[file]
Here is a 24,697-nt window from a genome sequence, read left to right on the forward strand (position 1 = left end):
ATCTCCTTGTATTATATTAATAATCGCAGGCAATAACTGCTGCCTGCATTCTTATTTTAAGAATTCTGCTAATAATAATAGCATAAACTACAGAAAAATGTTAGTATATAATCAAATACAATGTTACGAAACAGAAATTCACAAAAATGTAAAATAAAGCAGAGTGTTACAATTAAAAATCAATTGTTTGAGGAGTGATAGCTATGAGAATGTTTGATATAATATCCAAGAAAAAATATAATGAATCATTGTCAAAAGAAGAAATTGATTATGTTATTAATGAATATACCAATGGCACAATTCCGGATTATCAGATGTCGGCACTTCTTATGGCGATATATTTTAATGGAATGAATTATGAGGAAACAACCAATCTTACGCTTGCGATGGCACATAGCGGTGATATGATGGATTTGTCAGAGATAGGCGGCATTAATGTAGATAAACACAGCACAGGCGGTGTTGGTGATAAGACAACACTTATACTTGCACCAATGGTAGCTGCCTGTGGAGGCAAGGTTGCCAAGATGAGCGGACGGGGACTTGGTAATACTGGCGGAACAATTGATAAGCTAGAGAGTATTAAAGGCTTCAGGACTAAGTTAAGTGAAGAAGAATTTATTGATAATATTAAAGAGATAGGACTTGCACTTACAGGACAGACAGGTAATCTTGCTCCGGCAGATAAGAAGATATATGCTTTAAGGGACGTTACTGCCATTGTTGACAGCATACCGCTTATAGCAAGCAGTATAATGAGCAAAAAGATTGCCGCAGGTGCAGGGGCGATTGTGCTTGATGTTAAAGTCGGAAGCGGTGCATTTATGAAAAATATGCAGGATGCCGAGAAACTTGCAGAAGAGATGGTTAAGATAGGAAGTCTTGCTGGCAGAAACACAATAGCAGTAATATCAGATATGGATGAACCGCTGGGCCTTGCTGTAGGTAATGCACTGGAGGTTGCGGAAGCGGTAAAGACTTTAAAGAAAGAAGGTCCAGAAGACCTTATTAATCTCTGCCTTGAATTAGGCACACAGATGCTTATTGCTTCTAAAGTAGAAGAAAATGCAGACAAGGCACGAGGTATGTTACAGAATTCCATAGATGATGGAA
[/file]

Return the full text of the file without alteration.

Here is a 24,697-nt window from a genome sequence, read left to right on the forward strand (position 1 = left end):
ATCTCCTTGTATTATATTAATAATCGCAGGCAATAACTGCTGCCTGCATTCTTATTTTAAGAATTCTGCTAATAATAATAGCATAAACTACAGAAAAATGTTAGTATATAATCAAATACAATGTTACGAAACAGAAATTCACAAAAATGTAAAATAAAGCAGAGTGTTACAATTAAAAATCAATTGTTTGAGGAGTGATAGCTATGAGAATGTTTGATATAATATCCAAGAAAAAATATAATGAATCATTGTCAAAAGAAGAAATTGATTATGTTATTAATGAATATACCAATGGCACAATTCCGGATTATCAGATGTCGGCACTTCTTATGGCGATATATTTTAATGGAATGAATTATGAGGAAACAACCAATCTTACGCTTGCGATGGCACATAGCGGTGATATGATGGATTTGTCAGAGATAGGCGGCATTAATGTAGATAAACACAGCACAGGCGGTGTTGGTGATAAGACAACACTTATACTTGCACCAATGGTAGCTGCCTGTGGAGGCAAGGTTGCCAAGATGAGCGGACGGGGACTTGGTAATACTGGCGGAACAATTGATAAGCTAGAGAGTATTAAAGGCTTCAGGACTAAGTTAAGTGAAGAAGAATTTATTGATAATATTAAAGAGATAGGACTTGCACTTACAGGACAGACAGGTAATCTTGCTCCGGCAGATAAGAAGATATATGCTTTAAGGGACGTTACTGCCATTGTTGACAGCATACCGCTTATAGCAAGCAGTATAATGAGCAAAAAGATTGCCGCAGGTGCAGGGGCGATTGTGCTTGATGTTAAAGTCGGAAGCGGTGCATTTATGAAAAATATGCAGGATGCCGAGAAACTTGCAGAAGAGATGGTTAAGATAGGAAGTCTTGCTGGCAGAAACACAATAGCAGTAATATCAGATATGGATGAACCGCTGGGCCTTGCTGTAGGTAATGCACTGGAGGTTGCGGAAGCGGTAAAGACTTTAAAGAAAGAAGGTCCAGAAGACCTTATTAATCTCTGCCTTGAATTAGGCACACAGATGCTTATTGCTTCTAAAGTAGAAGAAAATGCAGACAAGGCACGAGGTATGTTACAGAATTCCATAGATGATGGAA